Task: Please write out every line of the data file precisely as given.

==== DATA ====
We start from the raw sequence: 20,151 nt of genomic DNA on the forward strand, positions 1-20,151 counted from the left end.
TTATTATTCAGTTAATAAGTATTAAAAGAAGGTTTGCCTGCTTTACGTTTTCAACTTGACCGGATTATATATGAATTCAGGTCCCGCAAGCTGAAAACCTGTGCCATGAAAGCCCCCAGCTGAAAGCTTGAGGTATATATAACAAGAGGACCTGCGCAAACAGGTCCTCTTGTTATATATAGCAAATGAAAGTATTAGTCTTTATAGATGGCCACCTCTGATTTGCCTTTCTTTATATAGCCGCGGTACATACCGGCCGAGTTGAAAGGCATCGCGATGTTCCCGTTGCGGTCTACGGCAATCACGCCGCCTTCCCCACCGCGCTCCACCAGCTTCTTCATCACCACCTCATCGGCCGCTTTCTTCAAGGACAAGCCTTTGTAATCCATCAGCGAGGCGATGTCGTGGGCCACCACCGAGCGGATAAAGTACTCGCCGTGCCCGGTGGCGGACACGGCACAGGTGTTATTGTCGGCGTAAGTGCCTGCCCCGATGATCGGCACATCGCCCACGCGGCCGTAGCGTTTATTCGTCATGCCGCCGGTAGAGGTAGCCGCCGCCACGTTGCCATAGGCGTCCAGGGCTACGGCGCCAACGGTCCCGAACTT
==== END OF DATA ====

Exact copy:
We start from the raw sequence: 20,151 nt of genomic DNA on the forward strand, positions 1-20,151 counted from the left end.
TTATTATTCAGTTAATAAGTATTAAAAGAAGGTTTGCCTGCTTTACGTTTTCAACTTGACCGGATTATATATGAATTCAGGTCCCGCAAGCTGAAAACCTGTGCCATGAAAGCCCCCAGCTGAAAGCTTGAGGTATATATAACAAGAGGACCTGCGCAAACAGGTCCTCTTGTTATATATAGCAAATGAAAGTATTAGTCTTTATAGATGGCCACCTCTGATTTGCCTTTCTTTATATAGCCGCGGTACATACCGGCCGAGTTGAAAGGCATCGCGATGTTCCCGTTGCGGTCTACGGCAATCACGCCGCCTTCCCCACCGCGCTCCACCAGCTTCTTCATCACCACCTCATCGGCCGCTTTCTTCAAGGACAAGCCTTTGTAATCCATCAGCGAGGCGATGTCGTGGGCCACCACCGAGCGGATAAAGTACTCGCCGTGCCCGGTGGCGGACACGGCACAGGTGTTATTGTCGGCGTAAGTGCCTGCCCCGATGATCGGCACATCGCCCACGCGGCCGTAGCGTTTATTCGTCATGCCGCCGGTAGAGGTAGCCGCCGCCACGTTGCCATAGGCGTCCAGGGCTACGGCGCCAACGGTCCCGAACTT